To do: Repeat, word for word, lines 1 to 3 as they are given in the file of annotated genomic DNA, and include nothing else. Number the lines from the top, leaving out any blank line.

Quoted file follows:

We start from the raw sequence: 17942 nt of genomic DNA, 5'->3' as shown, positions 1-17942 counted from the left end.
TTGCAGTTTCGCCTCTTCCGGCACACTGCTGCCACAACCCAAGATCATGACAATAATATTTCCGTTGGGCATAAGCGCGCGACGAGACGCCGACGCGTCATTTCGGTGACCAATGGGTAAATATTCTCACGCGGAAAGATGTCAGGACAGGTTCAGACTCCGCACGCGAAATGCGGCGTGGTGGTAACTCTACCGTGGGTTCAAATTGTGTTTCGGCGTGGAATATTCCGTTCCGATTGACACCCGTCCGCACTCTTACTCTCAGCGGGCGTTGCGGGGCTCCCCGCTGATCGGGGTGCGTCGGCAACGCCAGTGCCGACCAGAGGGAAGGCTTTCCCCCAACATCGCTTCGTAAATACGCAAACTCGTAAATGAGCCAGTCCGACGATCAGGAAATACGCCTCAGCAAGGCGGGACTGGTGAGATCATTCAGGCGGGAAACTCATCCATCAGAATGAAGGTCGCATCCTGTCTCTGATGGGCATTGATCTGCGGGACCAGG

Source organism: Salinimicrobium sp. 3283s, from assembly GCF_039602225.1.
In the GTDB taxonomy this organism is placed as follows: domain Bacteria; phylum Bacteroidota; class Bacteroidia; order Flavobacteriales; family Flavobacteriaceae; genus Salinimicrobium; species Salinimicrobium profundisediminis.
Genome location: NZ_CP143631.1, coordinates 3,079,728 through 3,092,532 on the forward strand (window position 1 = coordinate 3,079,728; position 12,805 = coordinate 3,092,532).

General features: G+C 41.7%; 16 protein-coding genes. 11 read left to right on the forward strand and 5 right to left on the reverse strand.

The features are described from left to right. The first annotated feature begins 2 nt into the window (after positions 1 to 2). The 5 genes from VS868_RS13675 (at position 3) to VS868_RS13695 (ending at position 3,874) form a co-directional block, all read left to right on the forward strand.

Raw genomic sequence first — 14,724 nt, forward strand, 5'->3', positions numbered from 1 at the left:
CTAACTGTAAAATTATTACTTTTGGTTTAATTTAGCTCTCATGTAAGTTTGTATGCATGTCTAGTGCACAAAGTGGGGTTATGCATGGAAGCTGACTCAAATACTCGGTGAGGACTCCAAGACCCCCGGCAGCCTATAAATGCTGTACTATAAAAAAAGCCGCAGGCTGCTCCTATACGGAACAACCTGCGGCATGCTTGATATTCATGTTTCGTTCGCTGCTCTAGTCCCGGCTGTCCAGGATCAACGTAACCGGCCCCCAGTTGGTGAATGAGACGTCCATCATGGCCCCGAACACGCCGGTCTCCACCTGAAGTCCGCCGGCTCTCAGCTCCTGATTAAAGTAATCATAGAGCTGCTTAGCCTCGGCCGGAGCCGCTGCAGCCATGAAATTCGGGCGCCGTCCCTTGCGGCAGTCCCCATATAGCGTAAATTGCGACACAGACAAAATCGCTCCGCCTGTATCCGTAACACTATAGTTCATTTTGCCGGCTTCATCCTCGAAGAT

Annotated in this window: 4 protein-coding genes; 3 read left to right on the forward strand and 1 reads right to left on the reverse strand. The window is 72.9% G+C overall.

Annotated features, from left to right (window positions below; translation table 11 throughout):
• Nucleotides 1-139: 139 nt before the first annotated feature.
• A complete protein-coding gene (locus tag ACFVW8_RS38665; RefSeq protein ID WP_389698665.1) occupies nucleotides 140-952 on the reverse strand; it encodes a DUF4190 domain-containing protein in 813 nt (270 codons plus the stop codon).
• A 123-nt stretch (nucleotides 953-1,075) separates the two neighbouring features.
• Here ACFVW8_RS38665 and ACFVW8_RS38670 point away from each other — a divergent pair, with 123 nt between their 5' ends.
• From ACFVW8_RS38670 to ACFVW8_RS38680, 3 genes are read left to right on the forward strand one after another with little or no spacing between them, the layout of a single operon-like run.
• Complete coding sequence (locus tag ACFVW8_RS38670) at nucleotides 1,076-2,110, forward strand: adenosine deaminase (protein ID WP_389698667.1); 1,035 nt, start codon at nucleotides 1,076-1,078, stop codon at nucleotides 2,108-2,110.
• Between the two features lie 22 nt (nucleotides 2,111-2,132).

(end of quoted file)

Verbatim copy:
We start from the raw sequence: 17942 nt of genomic DNA, 5'->3' as shown, positions 1-17942 counted from the left end.
TTGCAGTTTCGCCTCTTCCGGCACACTGCTGCCACAACCCAAGATCATGACAATAATATTTCCGTTGGGCATAAGCGCGCGACGAGACGCCGACGCGTCATTTCGGTGACCAATGGGTAAATATTCTCACGCGGAAAGATGTCAGGACAGGTTCAGACTCCGCACGCGAAATGCGGCGTGGTGGTAACTCTACCGTGGGTTCAAATTGTGTTTCGGCGTGGAATATTCCGTTCCGATTGACACCCGTCCGCACTCTTACTCTCAGCGGGCGTTGCGGGGCTCCCCGCTGATCGGGGTGCGTCGGCAACGCCAGTGCCGACCAGAGGGAAGGCTTTCCCCCAACATCGCTTCGTAAATACGCAAACTCGTAAATGAGCCAGTCCGACGATCAGGAAATACGCCTCAGCAAGGCGGGACTGGTGAGATCATTCAGGCGGGAAACTCATCCATCAGAATGAAGGTCGCATCCTGTCTCTGATGGGCATTGATCTGCGGGACCAGG

Source organism: Salinimicrobium sp. 3283s, from assembly GCF_039602225.1.